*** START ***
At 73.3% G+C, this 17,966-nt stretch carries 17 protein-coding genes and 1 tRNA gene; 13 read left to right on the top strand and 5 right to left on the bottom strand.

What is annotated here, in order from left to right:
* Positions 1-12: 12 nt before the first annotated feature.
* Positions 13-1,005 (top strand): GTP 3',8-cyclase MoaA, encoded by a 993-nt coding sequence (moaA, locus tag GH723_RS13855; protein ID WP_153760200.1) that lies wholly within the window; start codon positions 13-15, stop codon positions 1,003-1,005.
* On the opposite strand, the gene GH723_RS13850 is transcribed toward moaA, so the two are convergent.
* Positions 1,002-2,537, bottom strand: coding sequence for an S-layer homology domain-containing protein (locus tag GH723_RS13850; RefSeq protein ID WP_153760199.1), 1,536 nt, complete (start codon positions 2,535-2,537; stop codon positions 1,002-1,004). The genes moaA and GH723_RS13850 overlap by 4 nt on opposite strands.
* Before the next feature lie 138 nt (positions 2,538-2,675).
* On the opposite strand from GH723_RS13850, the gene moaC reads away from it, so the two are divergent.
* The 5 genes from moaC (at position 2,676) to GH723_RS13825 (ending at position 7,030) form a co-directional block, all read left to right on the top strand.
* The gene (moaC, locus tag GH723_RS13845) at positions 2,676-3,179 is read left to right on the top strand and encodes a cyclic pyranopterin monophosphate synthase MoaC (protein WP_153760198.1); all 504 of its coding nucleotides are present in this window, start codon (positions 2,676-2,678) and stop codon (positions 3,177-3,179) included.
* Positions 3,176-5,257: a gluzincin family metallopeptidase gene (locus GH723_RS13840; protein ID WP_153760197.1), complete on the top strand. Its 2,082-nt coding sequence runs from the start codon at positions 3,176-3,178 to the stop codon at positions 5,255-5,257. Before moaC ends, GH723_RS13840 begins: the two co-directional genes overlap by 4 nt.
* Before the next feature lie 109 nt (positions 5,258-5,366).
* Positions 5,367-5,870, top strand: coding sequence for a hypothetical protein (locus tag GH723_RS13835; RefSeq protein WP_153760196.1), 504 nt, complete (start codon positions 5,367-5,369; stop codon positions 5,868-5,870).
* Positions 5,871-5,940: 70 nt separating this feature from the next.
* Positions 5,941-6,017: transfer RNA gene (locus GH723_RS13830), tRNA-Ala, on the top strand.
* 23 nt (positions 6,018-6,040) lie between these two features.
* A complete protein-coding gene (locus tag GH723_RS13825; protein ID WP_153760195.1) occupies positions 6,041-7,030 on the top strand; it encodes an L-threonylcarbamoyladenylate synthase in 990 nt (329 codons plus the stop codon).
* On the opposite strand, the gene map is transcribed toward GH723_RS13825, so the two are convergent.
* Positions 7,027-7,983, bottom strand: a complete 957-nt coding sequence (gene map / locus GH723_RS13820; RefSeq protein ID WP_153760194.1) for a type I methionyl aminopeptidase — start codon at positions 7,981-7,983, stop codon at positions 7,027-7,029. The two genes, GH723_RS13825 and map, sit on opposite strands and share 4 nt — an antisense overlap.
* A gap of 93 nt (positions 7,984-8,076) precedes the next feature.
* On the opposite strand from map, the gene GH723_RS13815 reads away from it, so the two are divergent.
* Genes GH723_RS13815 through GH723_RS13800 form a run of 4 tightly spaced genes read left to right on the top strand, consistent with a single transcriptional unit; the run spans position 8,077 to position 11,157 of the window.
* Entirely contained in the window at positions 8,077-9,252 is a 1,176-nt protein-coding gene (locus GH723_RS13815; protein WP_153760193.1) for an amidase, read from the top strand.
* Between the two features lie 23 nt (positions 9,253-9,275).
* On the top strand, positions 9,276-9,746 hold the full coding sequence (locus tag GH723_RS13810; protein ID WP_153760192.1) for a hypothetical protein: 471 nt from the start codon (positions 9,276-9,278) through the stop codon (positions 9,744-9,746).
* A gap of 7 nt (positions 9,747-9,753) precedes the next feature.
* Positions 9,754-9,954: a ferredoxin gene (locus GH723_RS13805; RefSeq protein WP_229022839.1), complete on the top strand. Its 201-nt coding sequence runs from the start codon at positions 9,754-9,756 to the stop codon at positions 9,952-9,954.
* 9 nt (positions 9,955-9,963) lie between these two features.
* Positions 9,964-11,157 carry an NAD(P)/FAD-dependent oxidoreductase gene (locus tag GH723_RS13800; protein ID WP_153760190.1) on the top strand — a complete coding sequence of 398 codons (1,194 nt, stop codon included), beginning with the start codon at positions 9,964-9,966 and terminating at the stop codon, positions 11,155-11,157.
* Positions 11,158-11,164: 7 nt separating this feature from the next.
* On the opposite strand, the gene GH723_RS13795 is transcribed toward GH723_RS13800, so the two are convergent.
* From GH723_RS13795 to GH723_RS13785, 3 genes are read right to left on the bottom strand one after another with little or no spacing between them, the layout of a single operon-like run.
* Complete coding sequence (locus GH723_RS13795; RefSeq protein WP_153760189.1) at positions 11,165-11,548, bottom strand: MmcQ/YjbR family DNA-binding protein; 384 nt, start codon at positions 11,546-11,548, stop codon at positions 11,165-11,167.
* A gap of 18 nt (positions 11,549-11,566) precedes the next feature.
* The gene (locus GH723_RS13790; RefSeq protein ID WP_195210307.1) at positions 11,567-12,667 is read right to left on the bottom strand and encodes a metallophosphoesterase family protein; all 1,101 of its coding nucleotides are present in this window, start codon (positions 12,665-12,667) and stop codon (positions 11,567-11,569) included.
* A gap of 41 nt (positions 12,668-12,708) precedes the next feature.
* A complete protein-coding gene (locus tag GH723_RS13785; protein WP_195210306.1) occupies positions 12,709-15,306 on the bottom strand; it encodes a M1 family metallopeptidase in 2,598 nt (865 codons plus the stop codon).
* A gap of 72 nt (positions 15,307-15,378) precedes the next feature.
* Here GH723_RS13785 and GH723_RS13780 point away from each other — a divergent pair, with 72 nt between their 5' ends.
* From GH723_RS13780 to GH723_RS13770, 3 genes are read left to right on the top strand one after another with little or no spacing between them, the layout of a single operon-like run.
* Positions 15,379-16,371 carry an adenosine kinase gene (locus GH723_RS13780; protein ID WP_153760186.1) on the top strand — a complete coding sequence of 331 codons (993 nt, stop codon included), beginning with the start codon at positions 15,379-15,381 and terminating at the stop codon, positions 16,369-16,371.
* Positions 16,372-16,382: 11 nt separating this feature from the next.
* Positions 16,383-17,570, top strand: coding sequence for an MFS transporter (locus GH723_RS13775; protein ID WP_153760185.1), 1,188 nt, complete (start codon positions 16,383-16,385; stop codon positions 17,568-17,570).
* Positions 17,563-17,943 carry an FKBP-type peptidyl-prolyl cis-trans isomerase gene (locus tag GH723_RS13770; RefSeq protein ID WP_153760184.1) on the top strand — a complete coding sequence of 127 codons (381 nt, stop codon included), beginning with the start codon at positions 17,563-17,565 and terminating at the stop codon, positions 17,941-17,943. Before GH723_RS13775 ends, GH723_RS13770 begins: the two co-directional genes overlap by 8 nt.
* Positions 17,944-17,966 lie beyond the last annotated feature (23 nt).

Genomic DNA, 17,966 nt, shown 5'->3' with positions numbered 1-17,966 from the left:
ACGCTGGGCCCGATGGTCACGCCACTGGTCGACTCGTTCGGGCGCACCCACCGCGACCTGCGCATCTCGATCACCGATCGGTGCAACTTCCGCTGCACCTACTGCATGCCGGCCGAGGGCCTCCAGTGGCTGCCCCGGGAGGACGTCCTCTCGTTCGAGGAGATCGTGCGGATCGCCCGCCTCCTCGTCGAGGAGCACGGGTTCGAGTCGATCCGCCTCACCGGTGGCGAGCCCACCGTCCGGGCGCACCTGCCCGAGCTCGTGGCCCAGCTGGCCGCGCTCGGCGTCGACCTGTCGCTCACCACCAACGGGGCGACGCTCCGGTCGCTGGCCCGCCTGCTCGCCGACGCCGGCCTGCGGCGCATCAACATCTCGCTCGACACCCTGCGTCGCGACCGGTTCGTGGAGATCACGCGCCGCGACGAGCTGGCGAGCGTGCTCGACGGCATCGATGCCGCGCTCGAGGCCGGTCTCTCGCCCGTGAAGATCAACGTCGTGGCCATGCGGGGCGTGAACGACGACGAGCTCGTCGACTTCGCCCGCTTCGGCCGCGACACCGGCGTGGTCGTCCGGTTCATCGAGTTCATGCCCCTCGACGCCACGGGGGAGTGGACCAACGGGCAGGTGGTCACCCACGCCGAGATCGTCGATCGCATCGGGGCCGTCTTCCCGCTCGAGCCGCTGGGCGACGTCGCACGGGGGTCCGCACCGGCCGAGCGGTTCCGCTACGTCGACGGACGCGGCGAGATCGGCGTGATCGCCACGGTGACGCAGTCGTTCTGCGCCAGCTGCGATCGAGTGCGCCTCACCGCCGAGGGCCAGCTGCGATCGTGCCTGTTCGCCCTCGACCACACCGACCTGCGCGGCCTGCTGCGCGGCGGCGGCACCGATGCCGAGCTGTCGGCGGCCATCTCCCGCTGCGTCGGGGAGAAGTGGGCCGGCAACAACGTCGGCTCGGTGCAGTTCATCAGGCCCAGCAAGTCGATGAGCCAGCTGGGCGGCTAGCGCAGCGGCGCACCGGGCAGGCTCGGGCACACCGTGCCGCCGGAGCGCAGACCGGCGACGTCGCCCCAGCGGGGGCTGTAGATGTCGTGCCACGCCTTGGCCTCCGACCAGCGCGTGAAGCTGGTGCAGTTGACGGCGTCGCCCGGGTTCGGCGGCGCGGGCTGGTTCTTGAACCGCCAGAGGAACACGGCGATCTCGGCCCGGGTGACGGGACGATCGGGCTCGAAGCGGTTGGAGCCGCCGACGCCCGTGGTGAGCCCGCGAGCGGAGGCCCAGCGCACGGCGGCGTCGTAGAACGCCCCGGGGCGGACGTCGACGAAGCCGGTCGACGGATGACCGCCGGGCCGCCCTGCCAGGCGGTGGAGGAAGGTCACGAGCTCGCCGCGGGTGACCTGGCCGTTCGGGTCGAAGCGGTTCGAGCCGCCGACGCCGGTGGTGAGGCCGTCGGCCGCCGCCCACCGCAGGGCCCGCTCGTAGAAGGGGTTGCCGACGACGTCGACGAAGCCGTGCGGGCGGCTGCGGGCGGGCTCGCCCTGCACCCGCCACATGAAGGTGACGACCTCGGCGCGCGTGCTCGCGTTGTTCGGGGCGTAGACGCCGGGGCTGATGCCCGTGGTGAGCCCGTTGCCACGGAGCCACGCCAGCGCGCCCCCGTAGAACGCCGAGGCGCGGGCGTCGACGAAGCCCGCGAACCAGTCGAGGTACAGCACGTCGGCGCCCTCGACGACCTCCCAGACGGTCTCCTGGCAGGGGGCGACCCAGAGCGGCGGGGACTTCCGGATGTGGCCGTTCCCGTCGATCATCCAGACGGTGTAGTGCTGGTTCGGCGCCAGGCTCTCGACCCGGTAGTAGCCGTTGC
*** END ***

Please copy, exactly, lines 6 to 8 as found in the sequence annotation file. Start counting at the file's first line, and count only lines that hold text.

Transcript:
* Positions 1,002-2,537, bottom strand: coding sequence for an S-layer homology domain-containing protein (locus tag GH723_RS13850; RefSeq protein ID WP_153760199.1), 1,536 nt, complete (start codon positions 2,535-2,537; stop codon positions 1,002-1,004). The genes moaA and GH723_RS13850 overlap by 4 nt on opposite strands.
* Before the next feature lie 138 nt (positions 2,538-2,675).
* On the opposite strand from GH723_RS13850, the gene moaC reads away from it, so the two are divergent.